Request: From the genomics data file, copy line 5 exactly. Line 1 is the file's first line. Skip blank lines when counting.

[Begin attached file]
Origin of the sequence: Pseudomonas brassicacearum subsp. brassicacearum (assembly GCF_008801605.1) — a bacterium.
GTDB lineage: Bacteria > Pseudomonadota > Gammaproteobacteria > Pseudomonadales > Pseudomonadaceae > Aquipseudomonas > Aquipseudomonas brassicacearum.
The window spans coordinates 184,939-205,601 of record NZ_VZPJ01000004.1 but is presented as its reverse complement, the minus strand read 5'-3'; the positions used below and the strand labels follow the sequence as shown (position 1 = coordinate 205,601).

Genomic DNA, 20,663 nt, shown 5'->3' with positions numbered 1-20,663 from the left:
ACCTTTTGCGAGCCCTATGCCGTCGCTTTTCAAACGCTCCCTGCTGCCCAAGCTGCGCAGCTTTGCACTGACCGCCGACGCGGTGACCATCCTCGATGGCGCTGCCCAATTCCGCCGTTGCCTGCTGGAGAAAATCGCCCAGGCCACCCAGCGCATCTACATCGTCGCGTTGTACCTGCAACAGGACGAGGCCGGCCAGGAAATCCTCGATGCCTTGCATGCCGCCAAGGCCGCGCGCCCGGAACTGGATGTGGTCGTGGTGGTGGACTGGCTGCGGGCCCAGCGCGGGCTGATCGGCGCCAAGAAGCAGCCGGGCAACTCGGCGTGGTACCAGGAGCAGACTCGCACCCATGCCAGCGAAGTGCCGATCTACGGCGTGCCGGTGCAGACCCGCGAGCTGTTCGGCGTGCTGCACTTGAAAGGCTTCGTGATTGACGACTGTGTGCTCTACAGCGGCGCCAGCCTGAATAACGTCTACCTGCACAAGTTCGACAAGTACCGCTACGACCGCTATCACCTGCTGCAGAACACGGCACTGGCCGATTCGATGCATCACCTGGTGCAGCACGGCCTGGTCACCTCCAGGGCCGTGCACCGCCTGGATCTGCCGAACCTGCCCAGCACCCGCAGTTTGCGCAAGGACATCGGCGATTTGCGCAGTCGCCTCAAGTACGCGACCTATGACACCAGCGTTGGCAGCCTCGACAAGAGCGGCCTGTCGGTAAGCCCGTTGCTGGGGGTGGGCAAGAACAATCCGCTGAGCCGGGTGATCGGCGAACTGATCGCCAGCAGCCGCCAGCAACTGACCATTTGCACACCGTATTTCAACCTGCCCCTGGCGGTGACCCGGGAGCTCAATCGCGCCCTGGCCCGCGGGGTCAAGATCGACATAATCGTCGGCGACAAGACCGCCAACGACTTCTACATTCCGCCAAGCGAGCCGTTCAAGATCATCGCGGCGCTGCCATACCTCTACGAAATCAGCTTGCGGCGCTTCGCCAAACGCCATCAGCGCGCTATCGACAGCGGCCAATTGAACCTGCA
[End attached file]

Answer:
ACCTTTTGCGAGCCCTATGCCGTCGCTTTTCAAACGCTCCCTGCTGCCCAAGCTGCGCAGCTTTGCACTGACCGCCGACGCGGTGACCATCCTCGATGGCGCTGCCCAATTCCGCCGTTGCCTGCTGGAGAAAATCGCCCAGGCCACCCAGCGCATCTACATCGTCGCGTTGTACCTGCAACAGGACGAGGCCGGCCAGGAAATCCTCGATGCCTTGCATGCCGCCAAGGCCGCGCGCCCGGAACTGGATGTGGTCGTGGTGGTGGACTGGCTGCGGGCCCAGCGCGGGCTGATCGGCGCCAAGAAGCAGCCGGGCAACTCGGCGTGGTACCAGGAGCAGACTCGCACCCATGCCAGCGAAGTGCCGATCTACGGCGTGCCGGTGCAGACCCGCGAGCTGTTCGGCGTGCTGCACTTGAAAGGCTTCGTGATTGACGACTGTGTGCTCTACAGCGGCGCCAGCCTGAATAACGTCTACCTGCACAAGTTCGACAAGTACCGCTACGACCGCTATCACCTGCTGCAGAACACGGCACTGGCCGATTCGATGCATCACCTGGTGCAGCACGGCCTGGTCACCTCCAGGGCCGTGCACCGCCTGGATCTGCCGAACCTGCCCAGCACCCGCAGTTTGCGCAAGGACATCGGCGATTTGCGCAGTCGCCTCAAGTACGCGACCTATGACACCAGCGTTGGCAGCCTCGACAAGAGCGGCCTGTCGGTAAGCCCGTTGCTGGGGGTGGGCAAGAACAATCCGCTGAGCCGGGTGATCGGCGAACTGATCGCCAGCAGCCGCCAGCAACTGACCATTTGCACACCGTATTTCAACCTGCCCCTGGCGGTGACCCGGGAGCTCAATCGCGCCCTGGCCCGCGGGGTCAAGATCGACATAATCGTCGGCGACAAGACCGCCAACGACTTCTACATTCCGCCAAGCGAGCCGTTCAAGATCATCGCGGCGCTGCCATACCTCTACGAAATCAGCTTGCGGCGCTTCGCCAAACGCCATCAGCGCGCTATCGACAGCGGCCAATTGAACCTGCA